polyunsaturated fatty acids

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omega-3 fatty acids

A family of long-chain polyunsaturated fatty acids, primarily eicosapentaenoic (C20:5) and docosahexanenoic acid (C22:6). Increased dietary omega-3 fatty acids are cardioprotective and have a positive impact on inflammatory conditions, interfering with the production of mediators of inflammation—including leukotrienes, platelet-activating factor, interleukin-l and tumour necrosis factor; increased consumption of dietary omega-3FAs and/or fish is reported to benefit patients with chronic inflammatory conditions, including rheumatoid arthritis, ulcerative colitis and chronic obstructive pulmonary disease. Following ingestion, omega-3FAs are rapidly incorporated into phospholipids of plasma and blood vessels; they decrease plasma levels of VLDL-cholesterol, decrease platelet aggregation, cause vasodilation and protect against coronary artery disease and atherosclerosis.

fatty acids

the main components of fat, consisting of straight hydrocarbon chains with the number of carbon atoms ranging from 4 to more than 20, although chains of 16 and 18 are the most prevalent. All fat-containing foods, and all fat or lipid in the human body, consist of a mixture of different proportions of (1) saturated fatty acids (SFA) which have only single bonds between carbon atoms, all the remaining bonds being attached to hydrogen. SFA occur primarily in animal products like beef, lamb, pork, chicken, cream, milk, butter. Coconut and palm oil, hydrogenated margarine, commercially prepared cakes, pies, and biscuits are also rich in SFA; (2) monounsaturated fatty acids (MUFA) which have one double bond along the main carbon chain. They are present in canola oil, olive oil, peanut oil and oil in almonds, pecans and avocados; (3) polyunsaturated fatty acids (PUFA) which have two or more double bonds along the main carbon chain. Safflower, sunflower, soybean and corn oil are rich in PUFA. See also essential fatty acids, free fatty acids, omega-3 fatty acids.

polyunsaturated fatty acids

; PFAs dietary fat constituent; diet deficient in PFAs is linked to increased levels of oxidized low-density lipoproteins and large-artery atherosclerosis


denoting a fatty acid, e.g. linoleic acid, having more than one double bond in its hydrocarbon chain.

polyunsaturated fatty acids
see fatty acids.
References in periodicals archive ?
Intake of n-3 polyunsaturated fatty acids and non-alcoholic fatty liver disease: a cross-sectional study in Japanese men and women.
The report reviews, analyses and projects the market of marine and algal omega-3 polyunsaturated fatty acid ingredients for global and the regional markets including North America, Europe, Asia-Pacific and Rest of World.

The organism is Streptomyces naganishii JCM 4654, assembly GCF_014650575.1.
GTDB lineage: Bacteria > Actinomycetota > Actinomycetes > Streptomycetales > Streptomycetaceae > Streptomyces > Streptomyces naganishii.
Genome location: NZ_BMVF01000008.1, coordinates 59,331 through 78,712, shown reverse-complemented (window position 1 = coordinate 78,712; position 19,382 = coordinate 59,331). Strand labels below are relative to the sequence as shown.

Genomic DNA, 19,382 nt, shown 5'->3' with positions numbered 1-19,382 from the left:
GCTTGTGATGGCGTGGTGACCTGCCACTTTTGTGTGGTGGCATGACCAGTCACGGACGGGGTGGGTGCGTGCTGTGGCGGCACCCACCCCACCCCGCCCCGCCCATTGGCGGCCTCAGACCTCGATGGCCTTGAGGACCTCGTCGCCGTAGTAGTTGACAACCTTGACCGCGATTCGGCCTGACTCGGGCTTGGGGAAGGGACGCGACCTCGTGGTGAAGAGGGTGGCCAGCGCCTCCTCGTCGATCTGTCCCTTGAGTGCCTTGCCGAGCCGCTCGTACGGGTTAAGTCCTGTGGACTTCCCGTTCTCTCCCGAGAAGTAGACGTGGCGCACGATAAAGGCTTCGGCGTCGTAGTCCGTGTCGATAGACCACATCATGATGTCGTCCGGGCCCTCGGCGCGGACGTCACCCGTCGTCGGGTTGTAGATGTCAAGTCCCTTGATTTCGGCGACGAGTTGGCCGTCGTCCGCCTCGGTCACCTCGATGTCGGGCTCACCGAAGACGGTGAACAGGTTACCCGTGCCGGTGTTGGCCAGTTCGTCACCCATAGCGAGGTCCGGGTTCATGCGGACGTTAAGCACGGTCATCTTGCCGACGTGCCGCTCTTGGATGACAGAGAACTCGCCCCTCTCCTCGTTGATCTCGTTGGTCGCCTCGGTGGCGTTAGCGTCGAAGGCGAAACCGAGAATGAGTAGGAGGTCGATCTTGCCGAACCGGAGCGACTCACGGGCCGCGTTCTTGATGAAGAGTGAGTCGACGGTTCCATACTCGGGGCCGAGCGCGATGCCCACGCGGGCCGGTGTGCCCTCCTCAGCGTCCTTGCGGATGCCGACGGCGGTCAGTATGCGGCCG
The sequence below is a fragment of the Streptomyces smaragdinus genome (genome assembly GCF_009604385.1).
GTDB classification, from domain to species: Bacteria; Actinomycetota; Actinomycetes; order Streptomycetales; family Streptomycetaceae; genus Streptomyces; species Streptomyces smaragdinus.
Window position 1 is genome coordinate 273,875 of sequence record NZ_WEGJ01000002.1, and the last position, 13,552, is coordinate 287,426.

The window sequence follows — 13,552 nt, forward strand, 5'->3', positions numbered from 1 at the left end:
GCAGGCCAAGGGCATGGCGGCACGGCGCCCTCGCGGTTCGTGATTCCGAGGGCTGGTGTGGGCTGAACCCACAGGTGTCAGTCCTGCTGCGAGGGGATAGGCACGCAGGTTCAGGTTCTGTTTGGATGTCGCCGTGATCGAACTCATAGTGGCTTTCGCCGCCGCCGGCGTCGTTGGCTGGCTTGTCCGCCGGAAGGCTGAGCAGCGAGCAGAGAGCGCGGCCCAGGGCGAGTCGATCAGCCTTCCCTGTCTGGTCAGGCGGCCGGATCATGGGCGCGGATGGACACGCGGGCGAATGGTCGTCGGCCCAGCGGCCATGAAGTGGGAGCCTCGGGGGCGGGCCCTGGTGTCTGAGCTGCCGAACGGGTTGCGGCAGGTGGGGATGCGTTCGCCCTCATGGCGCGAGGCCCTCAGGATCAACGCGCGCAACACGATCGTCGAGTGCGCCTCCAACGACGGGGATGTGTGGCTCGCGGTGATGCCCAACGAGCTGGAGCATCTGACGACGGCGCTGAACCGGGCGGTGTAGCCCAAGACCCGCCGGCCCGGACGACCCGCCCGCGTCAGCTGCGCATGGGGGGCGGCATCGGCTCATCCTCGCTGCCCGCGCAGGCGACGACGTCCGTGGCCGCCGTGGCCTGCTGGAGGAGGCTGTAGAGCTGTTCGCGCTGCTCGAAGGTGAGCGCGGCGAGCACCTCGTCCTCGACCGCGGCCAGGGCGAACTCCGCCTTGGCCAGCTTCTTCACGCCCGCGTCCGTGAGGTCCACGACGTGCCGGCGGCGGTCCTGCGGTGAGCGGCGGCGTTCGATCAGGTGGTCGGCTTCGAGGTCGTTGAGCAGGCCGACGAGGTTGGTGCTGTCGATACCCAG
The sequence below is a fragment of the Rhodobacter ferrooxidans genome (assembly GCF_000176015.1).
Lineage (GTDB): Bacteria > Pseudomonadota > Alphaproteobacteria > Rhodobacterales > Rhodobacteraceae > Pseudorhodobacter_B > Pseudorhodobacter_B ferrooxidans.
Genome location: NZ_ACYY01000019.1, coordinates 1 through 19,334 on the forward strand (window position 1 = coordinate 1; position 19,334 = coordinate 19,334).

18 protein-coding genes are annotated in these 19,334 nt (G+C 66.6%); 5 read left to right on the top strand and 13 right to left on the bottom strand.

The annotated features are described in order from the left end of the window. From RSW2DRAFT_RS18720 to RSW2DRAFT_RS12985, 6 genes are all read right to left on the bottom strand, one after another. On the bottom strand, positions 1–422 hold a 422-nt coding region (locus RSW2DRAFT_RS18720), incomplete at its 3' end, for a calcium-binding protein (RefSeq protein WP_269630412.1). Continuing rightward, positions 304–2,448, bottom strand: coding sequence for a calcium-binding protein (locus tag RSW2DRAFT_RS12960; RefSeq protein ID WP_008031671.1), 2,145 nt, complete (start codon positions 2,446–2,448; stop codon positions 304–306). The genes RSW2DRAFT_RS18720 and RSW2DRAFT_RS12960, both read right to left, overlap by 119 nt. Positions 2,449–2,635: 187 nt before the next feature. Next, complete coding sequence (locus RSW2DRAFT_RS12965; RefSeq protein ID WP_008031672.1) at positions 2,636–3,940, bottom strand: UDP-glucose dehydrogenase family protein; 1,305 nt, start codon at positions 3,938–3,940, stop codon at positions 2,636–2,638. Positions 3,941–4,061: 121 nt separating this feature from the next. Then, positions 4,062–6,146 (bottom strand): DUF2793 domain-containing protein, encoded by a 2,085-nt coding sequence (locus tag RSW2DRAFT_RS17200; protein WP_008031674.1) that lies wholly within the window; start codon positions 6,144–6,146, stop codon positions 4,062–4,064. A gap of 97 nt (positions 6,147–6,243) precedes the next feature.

6g per 100g of a type of polyunsaturated fat called omega-6 linoleic acid, and no other polyunsaturated fatty acids.
Omega-6 (n-6) polyunsaturated fatty acids (PUFA) and omega-3 (n-3) PUFA are precursors to potent lipid mediator signalling molecules, eicosanoids, which have important roles in the regulation of inflammation.
The infants who received the fish oil did have higher levels of omega-3 polyunsaturated fatty acids than the control group.
Consequently, significant decrease in the percentage of the polyunsaturated fatty acids was determine& being more affected: C22: 5 n6 and C22: 6 n3 in both herds, whereas C20: 4 n6 and C22: 4 n6 only in H2.
Argan Oil possesses a high concentration of polyunsaturated fatty acids, antioxidants and squalene.
Recently, risk assessors have noted the need to address the benefits of ingesting polyunsaturated fatty acids (PUFAs) that are also contained in fish.
Dietary intake and status of n-3 polyunsaturated fatty acids in a population of fish-eating and non-fish-eating meat-eaters, vegetarians, and vegans and the precursor-product ratio of alpha-linolenic acid to long-chain n-3 polyunsaturated fatty acids: results from the EPIC-Norfolk cohort.
While polyunsaturated fatty acids are essential nutrients for everything from brain function to cell function, they are the most vulnerable components in human cells because of their high sensitivity to oxidative modifications caused by highly reactive oxygen molecules in the body.
Dietary patterns were calculated based upon variations in seven possible nutrients related to AD vitamin E, folate, omega-3 and omega-6 polyunsaturated fatty acids, vitamin B12, monounsaturated fatty acids, and saturated fatty acids.